Type II or recognized spatial disorientation is most often associated with the accidents that inevitably occur when the VFR pilot pushes his luck into the subtle but deadly I.F.R. environment. The pilot is disoriented and aware of the fact, but for reason of lack of instrument proficiency or vestibular (inner ear) or proprioceptive (seat of the pants) illusions is unable to believe the attitude instruments. Loss of control is inevitable. - 178 seconds and counting!
The non-aviator may have experienced similar sensations while driving a vehicle in heavy drifting snow or operating a boat in fog. Time and distance are distorted. There is the option of stopping at the curb or dropping the anchor to await improving weather conditions. The aviation equivalents include cloud, fog, starless night, whiteout or grayout - unfortunately there is no easy out other than a personal or ballistic parachute and often insufficient time or presence of mind to activate the device.
Once in instrument conditions the VFR pilot does not have the training or discipline to cope with loss of the natural horizon. Smooth transition to instrument flight is most unlikely. Visual input is rapidly overcome by illusions of vestibular or proprioceptive organs. A gentle yaw or roll below the threshold of these organs leads to an unperceived bank and an insidious spiral dive develops. Back pressure on the control column mimics gravity in the pilot’s buttocks. His brain interprets an illusion of pitching up the nose in relation to the natural horizon. Reality is steepening of the spiral with rapid progression to inverted flight and vertical descent!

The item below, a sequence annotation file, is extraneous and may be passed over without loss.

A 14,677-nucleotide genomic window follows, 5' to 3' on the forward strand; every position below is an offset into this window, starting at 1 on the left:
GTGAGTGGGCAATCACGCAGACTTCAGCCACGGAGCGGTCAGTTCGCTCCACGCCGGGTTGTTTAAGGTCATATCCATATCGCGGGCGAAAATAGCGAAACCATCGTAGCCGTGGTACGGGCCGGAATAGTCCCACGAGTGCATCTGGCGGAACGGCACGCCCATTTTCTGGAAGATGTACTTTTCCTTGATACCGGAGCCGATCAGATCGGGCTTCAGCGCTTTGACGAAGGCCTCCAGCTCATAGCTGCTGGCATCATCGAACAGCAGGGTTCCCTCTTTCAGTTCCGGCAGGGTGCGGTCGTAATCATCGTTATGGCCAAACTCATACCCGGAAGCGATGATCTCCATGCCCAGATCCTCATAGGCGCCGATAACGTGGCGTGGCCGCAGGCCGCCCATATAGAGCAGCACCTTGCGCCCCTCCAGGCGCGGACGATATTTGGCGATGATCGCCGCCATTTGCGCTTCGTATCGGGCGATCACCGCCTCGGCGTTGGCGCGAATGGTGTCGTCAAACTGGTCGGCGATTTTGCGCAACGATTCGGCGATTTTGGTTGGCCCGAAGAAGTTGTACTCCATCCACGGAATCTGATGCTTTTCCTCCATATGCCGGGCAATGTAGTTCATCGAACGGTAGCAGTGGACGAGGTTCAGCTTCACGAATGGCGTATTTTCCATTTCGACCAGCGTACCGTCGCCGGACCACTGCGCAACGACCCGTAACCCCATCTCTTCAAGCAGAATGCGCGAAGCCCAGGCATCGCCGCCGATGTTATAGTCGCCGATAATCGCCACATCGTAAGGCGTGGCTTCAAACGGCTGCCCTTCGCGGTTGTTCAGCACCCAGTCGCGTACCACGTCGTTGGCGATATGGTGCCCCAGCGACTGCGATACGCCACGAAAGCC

It is difficult to accept that without visual reference to the natural or instrument horizon, the other two senses cannot be trusted to maintain orientation. Acceleration without monitoring the attitude instruments gives an illusion of the nose pitching up. The pilot compensates by pitching the nose down. - a dangerous reaction when taking off on a dark featureless night. The end result is an unexplained accident with the aircraft impacting terrain on take-off. With deceleration the process is reversed with the illusion of the nose pitching down and the pilot reacting by raising the nose of an already slowing aircraft. A setup for a stall and spin in IMC.
The proprioception and vestibular organs are sensitive to initial linear acceleration or deceleration and angular acceleration (turning).For example, they would be stimulated with the spin entry. However, once a stabilized state is established in the spin after several rotations they signal the brain that all is well. - i.e. straight and level flight. This is hard to believe but air transport pilots have spun into the ground while debating instrument discrepancies. To convince yourself, try this with another pilot flying at a safe altitude. Look down at the floor prior to spin entry or close your eyes. After several revolutions you will have no sensation of spinning. It can be quite shocking when you look up or open your eyes. Have a barf bag ready just in case! When descending out of a cloud in a spin, the visual shock may be overpowering and prevent the pilot from regaining control of the aircraft.